The role of VCO in preventing oxidative stress was also manifested in other organs as well. VCO was shown to have superior suppressive effect on microsomal lipid peroxidation compared to copra oil and groundnut oil [14]. VCO stimulated the antioxidant enzymes activity and decreased the MDA and glutathione levels in healing wounds. This inhibition in lipid peroxidation promoted fibroblast proliferation, neovascularization, and healing process [33]. In addition, blending of VCO with groundnut oil or olive oil was proven to be effective in inhibiting LDL oxidation, and stimulating the activity of hepatic antioxidant enzymes [34].

The antioxidant activity of VCO is due to the high composition of polyphenol compounds in the oil [11, 14, 35]. Marina et al. estimated the total phenolic content of VCO to be in the range of 7.78–29.18 mg GAE/100 g oil, which is significantly higher than the refined, bleached, and deodorized coconut oil [35]. The major polyphenols in VCO are ferulic acid and p-coumaric acid [35]. Seneviratne and Dissanayake (2008) also detected the presence of ferulic acid, p-coumaricacid, and caffeic acid in the commercial and traditional VCO [36]. Polyphenols are stronger as antioxidants than vitamins C and E in vitro on the molar basis [37].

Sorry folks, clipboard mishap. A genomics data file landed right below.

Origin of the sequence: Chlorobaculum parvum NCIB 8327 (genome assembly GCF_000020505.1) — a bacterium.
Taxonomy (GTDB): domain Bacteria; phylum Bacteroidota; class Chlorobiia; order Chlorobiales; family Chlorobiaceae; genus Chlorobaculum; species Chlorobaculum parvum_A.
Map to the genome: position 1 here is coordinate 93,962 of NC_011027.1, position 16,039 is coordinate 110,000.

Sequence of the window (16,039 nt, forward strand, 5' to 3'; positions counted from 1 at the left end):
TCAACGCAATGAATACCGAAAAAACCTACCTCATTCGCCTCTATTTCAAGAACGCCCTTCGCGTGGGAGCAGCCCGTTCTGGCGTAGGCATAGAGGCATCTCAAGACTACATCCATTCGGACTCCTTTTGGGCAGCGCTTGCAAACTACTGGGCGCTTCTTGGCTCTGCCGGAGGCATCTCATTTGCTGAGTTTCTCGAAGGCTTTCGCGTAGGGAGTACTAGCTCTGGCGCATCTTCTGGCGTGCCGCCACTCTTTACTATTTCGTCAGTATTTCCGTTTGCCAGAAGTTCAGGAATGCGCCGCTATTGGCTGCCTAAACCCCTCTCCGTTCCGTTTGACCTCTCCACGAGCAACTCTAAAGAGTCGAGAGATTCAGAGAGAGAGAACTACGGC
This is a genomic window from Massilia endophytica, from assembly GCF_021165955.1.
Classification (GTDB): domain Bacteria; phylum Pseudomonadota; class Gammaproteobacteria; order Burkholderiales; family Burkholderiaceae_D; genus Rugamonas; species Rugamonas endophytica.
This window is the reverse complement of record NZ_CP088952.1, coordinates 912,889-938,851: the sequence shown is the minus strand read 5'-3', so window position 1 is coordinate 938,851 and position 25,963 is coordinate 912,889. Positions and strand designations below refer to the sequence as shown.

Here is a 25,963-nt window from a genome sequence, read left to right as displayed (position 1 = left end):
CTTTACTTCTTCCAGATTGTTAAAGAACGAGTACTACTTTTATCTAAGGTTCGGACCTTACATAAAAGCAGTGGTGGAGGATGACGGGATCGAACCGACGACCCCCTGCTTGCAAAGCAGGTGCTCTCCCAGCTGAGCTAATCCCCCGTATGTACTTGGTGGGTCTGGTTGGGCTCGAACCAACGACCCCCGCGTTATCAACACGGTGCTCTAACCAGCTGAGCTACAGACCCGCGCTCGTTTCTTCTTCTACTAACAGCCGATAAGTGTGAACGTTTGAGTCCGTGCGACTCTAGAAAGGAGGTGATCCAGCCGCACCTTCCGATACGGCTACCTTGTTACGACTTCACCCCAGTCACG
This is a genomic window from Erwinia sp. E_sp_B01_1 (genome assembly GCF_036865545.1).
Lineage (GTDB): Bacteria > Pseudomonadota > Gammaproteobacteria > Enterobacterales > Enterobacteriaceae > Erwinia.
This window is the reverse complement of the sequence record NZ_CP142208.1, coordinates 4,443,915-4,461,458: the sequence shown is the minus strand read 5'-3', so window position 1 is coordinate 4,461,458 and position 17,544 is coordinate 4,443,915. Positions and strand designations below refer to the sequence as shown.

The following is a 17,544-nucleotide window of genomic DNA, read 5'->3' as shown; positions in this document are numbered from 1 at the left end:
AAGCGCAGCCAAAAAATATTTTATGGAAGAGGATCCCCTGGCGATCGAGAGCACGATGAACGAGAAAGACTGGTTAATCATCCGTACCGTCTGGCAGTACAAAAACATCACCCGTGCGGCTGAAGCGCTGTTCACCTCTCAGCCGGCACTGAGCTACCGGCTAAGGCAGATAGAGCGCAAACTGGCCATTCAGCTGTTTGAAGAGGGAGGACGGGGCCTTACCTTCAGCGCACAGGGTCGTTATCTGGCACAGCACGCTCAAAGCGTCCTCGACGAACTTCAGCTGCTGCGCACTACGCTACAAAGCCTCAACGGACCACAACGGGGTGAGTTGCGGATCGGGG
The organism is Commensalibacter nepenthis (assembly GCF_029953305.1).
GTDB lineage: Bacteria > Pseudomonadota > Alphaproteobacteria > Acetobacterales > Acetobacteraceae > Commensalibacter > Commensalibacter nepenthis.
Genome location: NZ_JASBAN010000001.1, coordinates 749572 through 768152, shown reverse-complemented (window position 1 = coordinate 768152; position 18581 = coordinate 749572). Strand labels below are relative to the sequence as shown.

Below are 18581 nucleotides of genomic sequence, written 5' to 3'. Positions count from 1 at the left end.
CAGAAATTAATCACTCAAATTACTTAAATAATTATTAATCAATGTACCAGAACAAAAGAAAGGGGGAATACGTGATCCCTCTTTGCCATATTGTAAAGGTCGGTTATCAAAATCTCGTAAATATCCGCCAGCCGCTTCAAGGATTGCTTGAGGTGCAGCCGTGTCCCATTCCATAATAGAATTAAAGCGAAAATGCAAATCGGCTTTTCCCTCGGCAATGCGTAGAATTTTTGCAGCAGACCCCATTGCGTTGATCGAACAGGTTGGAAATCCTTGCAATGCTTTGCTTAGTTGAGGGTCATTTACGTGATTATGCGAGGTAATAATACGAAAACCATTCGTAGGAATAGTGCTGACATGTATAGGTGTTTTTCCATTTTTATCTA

The antioxidant properties of ferulic acid have been established. Ferulic acid belongs to phenoxy carboxylic acid family [38]. Toda et al. [39] have proven that ferulic acid has the ability to scavenge the superoxide radical and suppress the lipid peroxidation induced by superoxide anion. Superoxide radicals can enhance bone resorption by degrading matrix proteins, making the bones weak and easily digested by enzymes [5]. Ries et al. [40] have reported that a superoxide radical scavenger such as Desferal-manganese complex can reduce superoxide production and decrease bone resorption by osteoclast.

The effects of ferulic acid and superoxide dismutase as antioxidants were equal in magnitude, and this characteristic made it superior to caffeic acid and p-coumaricacid as an antioxidant [39]. In addition, the effect of ferulic acid as inhibitor of lipid peroxidation was similar to the effect of α-tocopherol [39]. Castelluccio et al. [41] reported that ferulic acid was more potent as an antioxidant against LDL oxidation than ascorbic acid. It seems that VCO derives most of its effects from the free-radical scavenging and antioxidant properties of ferulic acid.